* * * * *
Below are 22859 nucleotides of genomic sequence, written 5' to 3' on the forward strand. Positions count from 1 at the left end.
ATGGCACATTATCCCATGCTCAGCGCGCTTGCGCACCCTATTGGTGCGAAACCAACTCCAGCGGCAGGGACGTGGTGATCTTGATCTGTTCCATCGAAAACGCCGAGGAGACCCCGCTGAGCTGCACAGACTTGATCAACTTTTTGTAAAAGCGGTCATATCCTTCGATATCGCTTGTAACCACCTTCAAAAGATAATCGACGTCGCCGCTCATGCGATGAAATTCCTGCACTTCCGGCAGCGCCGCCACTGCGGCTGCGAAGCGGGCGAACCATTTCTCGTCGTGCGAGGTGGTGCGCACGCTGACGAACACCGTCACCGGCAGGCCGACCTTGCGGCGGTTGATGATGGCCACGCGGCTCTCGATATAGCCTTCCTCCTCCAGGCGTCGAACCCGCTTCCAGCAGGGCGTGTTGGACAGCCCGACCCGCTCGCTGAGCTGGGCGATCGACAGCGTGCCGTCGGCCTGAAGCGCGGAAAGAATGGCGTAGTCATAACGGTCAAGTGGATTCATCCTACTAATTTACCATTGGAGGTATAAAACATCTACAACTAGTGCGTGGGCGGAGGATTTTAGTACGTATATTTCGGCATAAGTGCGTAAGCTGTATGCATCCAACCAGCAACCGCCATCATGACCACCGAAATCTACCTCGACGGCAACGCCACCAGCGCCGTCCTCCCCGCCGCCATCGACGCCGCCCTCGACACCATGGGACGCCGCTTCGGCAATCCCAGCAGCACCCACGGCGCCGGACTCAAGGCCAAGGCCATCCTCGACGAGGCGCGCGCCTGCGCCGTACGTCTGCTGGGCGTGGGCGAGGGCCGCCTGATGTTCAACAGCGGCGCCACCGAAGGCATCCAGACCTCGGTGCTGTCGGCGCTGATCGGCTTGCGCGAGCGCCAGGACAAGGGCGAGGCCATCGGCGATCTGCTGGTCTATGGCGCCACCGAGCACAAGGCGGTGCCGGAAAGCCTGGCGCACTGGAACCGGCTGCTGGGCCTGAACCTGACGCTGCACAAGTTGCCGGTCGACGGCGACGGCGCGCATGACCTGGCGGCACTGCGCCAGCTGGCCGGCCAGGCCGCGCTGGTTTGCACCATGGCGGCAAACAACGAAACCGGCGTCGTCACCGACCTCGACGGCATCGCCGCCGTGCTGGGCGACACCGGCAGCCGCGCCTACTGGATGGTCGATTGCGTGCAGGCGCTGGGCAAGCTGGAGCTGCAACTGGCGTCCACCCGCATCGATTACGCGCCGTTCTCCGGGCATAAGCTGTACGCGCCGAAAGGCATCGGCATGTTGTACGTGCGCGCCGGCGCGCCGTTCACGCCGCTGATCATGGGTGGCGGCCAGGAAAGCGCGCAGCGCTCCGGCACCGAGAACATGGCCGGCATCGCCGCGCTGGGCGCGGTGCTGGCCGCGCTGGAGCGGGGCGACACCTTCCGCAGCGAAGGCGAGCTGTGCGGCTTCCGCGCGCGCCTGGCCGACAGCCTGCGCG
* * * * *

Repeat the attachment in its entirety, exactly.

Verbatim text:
Below are 22859 nucleotides of genomic sequence, written 5' to 3' on the forward strand. Positions count from 1 at the left end.
ATGGCACATTATCCCATGCTCAGCGCGCTTGCGCACCCTATTGGTGCGAAACCAACTCCAGCGGCAGGGACGTGGTGATCTTGATCTGTTCCATCGAAAACGCCGAGGAGACCCCGCTGAGCTGCACAGACTTGATCAACTTTTTGTAAAAGCGGTCATATCCTTCGATATCGCTTGTAACCACCTTCAAAAGATAATCGACGTCGCCGCTCATGCGATGAAATTCCTGCACTTCCGGCAGCGCCGCCACTGCGGCTGCGAAGCGGGCGAACCATTTCTCGTCGTGCGAGGTGGTGCGCACGCTGACGAACACCGTCACCGGCAGGCCGACCTTGCGGCGGTTGATGATGGCCACGCGGCTCTCGATATAGCCTTCCTCCTCCAGGCGTCGAACCCGCTTCCAGCAGGGCGTGTTGGACAGCCCGACCCGCTCGCTGAGCTGGGCGATCGACAGCGTGCCGTCGGCCTGAAGCGCGGAAAGAATGGCGTAGTCATAACGGTCAAGTGGATTCATCCTACTAATTTACCATTGGAGGTATAAAACATCTACAACTAGTGCGTGGGCGGAGGATTTTAGTACGTATATTTCGGCATAAGTGCGTAAGCTGTATGCATCCAACCAGCAACCGCCATCATGACCACCGAAATCTACCTCGACGGCAACGCCACCAGCGCCGTCCTCCCCGCCGCCATCGACGCCGCCCTCGACACCATGGGACGCCGCTTCGGCAATCCCAGCAGCACCCACGGCGCCGGACTCAAGGCCAAGGCCATCCTCGACGAGGCGCGCGCCTGCGCCGTACGTCTGCTGGGCGTGGGCGAGGGCCGCCTGATGTTCAACAGCGGCGCCACCGAAGGCATCCAGACCTCGGTGCTGTCGGCGCTGATCGGCTTGCGCGAGCGCCAGGACAAGGGCGAGGCCATCGGCGATCTGCTGGTCTATGGCGCCACCGAGCACAAGGCGGTGCCGGAAAGCCTGGCGCACTGGAACCGGCTGCTGGGCCTGAACCTGACGCTGCACAAGTTGCCGGTCGACGGCGACGGCGCGCATGACCTGGCGGCACTGCGCCAGCTGGCCGGCCAGGCCGCGCTGGTTTGCACCATGGCGGCAAACAACGAAACCGGCGTCGTCACCGACCTCGACGGCATCGCCGCCGTGCTGGGCGACACCGGCAGCCGCGCCTACTGGATGGTCGATTGCGTGCAGGCGCTGGGCAAGCTGGAGCTGCAACTGGCGTCCACCCGCATCGATTACGCGCCGTTCTCCGGGCATAAGCTGTACGCGCCGAAAGGCATCGGCATGTTGTACGTGCGCGCCGGCGCGCCGTTCACGCCGCTGATCATGGGTGGCGGCCAGGAAAGCGCGCAGCGCTCCGGCACCGAGAACATGGCCGGCATCGCCGCGCTGGGCGCGGTGCTGGCCGCGCTGGAGCGGGGCGACACCTTCCGCAGCGAAGGCGAGCTGTGCGGCTTCCGCGCGCGCCTGGCCGACAGCCTGCGCG